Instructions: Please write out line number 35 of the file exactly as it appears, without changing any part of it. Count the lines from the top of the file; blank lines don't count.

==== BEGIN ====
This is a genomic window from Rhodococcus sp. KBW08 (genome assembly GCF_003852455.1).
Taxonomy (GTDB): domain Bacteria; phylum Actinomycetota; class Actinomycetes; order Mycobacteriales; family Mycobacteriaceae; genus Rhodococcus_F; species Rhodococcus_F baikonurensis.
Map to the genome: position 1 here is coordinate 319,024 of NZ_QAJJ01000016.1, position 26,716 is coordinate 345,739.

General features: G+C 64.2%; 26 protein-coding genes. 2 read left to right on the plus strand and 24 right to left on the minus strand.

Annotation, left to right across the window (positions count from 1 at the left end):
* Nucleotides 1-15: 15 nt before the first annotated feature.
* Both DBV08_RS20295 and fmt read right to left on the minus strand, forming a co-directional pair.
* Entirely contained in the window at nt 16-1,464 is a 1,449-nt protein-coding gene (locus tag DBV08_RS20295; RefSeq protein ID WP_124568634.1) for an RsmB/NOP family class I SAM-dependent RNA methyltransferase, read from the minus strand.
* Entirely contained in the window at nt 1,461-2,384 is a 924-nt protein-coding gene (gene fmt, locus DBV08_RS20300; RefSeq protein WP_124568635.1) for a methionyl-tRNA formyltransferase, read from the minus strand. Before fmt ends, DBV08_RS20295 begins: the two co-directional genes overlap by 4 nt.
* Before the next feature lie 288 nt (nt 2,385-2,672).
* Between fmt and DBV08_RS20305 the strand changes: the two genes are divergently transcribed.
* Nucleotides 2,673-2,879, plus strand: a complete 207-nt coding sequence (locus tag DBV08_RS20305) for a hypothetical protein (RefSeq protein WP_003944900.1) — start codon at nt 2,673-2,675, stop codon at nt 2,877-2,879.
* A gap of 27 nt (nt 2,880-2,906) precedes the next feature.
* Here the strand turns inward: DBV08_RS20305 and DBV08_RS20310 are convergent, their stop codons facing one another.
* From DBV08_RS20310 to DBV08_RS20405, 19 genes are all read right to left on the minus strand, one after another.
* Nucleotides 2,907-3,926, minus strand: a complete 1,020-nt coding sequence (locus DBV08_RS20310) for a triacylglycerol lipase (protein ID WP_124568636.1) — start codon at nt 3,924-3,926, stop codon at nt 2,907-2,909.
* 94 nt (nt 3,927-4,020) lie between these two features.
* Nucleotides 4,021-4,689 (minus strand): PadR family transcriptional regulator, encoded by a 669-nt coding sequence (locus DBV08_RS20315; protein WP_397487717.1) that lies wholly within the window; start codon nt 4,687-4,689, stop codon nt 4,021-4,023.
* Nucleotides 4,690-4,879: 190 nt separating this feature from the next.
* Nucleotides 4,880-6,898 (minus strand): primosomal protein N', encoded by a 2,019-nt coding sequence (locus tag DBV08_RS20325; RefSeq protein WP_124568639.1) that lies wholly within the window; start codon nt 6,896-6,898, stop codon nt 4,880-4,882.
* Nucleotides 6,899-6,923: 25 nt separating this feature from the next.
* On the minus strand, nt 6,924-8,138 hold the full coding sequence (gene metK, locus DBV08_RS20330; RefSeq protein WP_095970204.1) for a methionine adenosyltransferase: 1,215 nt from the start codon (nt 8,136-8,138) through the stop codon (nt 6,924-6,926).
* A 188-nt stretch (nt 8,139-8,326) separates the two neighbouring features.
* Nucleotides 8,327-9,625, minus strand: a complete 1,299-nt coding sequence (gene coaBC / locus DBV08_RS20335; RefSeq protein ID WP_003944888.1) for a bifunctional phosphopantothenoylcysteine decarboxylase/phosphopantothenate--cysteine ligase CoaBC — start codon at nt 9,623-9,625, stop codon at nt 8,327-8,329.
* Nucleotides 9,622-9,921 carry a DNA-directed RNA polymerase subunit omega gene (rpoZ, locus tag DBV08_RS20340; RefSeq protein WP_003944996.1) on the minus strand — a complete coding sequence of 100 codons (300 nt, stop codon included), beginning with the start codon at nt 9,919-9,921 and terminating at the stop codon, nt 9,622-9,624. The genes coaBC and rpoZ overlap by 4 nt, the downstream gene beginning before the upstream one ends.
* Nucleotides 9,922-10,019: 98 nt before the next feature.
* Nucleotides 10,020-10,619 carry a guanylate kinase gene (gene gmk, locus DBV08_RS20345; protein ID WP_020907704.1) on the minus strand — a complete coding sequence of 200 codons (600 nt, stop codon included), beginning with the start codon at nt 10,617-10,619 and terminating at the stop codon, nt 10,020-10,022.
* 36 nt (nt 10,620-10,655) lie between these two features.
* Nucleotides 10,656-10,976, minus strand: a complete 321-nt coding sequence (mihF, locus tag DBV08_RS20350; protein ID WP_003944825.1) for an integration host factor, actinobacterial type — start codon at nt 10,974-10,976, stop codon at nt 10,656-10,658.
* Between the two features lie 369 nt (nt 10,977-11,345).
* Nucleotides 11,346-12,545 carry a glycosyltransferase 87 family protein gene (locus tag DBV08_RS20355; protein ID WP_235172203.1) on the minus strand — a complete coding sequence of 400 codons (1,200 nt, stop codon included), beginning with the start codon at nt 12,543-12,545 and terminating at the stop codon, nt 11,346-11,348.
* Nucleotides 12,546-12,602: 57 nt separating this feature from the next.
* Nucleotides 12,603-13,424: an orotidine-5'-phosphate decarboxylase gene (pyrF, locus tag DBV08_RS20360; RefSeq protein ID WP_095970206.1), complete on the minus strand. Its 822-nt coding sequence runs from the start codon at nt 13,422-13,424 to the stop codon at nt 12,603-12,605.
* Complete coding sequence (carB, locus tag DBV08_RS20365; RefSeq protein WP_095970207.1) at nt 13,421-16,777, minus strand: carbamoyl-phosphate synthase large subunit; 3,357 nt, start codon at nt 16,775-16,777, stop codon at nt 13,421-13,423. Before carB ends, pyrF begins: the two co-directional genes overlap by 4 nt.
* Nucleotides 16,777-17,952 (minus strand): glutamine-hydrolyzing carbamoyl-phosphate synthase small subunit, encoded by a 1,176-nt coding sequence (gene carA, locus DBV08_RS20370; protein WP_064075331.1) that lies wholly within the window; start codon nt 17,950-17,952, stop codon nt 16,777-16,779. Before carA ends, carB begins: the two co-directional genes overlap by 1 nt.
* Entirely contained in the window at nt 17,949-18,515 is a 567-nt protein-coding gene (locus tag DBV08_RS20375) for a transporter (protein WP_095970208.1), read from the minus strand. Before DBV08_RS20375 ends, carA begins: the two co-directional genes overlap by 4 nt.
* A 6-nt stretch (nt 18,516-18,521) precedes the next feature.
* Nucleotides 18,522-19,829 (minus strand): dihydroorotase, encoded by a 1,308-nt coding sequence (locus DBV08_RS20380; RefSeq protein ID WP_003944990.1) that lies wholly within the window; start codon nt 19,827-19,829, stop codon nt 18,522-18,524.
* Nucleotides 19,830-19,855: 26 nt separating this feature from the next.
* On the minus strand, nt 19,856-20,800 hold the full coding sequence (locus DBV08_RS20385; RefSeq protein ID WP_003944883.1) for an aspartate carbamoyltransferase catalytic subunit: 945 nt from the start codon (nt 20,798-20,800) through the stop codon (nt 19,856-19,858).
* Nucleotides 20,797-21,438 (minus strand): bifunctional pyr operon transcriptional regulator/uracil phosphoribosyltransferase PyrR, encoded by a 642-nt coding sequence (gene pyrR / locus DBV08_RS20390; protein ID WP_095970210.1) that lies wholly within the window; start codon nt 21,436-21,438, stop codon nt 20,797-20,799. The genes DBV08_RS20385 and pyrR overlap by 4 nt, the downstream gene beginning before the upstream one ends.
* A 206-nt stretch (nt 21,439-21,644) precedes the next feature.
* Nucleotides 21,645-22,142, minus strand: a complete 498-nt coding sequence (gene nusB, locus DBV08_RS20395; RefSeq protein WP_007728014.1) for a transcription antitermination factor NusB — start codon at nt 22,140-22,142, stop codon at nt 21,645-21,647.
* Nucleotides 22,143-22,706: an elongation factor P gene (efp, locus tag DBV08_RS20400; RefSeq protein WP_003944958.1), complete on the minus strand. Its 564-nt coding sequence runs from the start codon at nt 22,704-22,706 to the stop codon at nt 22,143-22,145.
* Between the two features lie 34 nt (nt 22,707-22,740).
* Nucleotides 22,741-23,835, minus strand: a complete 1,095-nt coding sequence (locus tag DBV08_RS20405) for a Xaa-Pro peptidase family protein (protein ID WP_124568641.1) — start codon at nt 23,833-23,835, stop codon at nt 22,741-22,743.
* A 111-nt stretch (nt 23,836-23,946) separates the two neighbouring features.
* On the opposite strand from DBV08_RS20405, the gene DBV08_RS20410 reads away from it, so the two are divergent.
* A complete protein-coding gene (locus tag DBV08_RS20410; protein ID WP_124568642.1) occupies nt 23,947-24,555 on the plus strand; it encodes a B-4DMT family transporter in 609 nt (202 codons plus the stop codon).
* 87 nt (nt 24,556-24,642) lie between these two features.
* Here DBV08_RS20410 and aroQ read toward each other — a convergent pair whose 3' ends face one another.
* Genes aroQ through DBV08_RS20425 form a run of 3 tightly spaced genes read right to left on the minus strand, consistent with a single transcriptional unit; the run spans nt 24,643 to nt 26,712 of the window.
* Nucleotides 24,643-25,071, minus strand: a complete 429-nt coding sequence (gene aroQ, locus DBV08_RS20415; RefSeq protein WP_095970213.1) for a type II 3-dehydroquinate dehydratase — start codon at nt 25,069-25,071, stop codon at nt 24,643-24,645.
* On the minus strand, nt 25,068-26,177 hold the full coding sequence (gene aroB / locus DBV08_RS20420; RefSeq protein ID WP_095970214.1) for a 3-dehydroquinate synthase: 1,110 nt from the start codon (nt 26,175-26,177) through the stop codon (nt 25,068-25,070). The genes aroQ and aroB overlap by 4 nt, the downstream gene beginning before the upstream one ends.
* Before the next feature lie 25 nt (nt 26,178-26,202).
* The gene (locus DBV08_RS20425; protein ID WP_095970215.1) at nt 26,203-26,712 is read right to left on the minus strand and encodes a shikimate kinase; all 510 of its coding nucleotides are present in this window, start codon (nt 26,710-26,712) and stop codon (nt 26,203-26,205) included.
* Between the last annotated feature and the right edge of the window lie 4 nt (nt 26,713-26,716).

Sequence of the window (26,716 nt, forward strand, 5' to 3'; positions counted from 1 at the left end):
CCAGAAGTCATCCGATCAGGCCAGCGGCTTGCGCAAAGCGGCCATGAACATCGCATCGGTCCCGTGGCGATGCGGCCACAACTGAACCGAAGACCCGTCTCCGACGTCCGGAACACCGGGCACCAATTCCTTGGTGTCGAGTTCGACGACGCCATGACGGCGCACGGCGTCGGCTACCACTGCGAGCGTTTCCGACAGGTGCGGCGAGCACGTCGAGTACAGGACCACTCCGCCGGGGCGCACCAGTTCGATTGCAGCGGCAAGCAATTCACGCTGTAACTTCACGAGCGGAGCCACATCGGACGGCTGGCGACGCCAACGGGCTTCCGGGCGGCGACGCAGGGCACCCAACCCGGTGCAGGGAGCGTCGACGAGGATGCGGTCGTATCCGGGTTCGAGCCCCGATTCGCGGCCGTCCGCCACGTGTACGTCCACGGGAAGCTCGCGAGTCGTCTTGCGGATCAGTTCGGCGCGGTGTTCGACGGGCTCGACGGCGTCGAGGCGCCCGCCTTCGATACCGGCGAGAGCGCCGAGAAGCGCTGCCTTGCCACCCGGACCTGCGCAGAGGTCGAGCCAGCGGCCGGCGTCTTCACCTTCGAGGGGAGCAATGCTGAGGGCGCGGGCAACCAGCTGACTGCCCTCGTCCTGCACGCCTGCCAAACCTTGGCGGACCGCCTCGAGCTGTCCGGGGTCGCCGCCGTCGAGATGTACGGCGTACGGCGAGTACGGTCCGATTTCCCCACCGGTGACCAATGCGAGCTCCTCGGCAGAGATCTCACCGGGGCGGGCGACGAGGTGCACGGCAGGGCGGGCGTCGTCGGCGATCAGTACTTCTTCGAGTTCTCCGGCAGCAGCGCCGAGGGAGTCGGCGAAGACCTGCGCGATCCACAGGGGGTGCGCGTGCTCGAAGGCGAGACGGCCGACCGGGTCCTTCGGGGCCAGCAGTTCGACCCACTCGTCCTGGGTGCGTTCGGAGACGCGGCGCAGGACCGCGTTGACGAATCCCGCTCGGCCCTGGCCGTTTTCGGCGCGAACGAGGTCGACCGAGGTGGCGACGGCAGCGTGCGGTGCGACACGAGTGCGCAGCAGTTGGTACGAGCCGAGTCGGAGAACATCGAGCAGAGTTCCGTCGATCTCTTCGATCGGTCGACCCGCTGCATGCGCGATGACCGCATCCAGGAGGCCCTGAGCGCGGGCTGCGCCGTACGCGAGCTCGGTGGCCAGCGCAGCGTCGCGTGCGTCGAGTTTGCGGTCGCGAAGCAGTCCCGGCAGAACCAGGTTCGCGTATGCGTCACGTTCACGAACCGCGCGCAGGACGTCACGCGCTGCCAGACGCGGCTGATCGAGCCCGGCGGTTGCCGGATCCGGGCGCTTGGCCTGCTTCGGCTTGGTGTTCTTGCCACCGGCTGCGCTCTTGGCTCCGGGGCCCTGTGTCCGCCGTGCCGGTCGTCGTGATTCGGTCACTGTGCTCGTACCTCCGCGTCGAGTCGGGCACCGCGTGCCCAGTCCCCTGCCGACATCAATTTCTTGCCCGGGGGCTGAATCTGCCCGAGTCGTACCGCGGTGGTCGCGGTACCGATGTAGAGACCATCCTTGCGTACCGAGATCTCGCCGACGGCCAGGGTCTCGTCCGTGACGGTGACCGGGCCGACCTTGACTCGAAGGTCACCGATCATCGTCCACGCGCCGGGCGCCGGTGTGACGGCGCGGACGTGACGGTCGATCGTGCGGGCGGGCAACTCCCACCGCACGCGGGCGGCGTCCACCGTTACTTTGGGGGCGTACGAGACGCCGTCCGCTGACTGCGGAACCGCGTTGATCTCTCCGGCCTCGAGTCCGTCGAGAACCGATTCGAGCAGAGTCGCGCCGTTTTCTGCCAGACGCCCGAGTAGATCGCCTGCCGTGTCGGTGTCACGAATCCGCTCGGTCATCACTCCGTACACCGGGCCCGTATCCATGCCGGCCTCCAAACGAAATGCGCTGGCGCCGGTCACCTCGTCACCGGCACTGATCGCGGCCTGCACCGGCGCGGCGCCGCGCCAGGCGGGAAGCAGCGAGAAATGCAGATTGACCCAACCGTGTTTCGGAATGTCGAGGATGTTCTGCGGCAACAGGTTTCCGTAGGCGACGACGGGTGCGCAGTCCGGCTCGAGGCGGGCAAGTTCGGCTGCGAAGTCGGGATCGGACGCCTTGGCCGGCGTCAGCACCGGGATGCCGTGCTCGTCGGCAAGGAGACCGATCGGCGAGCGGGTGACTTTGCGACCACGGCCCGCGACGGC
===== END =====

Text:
* Nucleotides 16,777-17,952 (minus strand): glutamine-hydrolyzing carbamoyl-phosphate synthase small subunit, encoded by a 1,176-nt coding sequence (gene carA, locus DBV08_RS20370; protein WP_064075331.1) that lies wholly within the window; start codon nt 17,950-17,952, stop codon nt 16,777-16,779. Before carA ends, carB begins: the two co-directional genes overlap by 1 nt.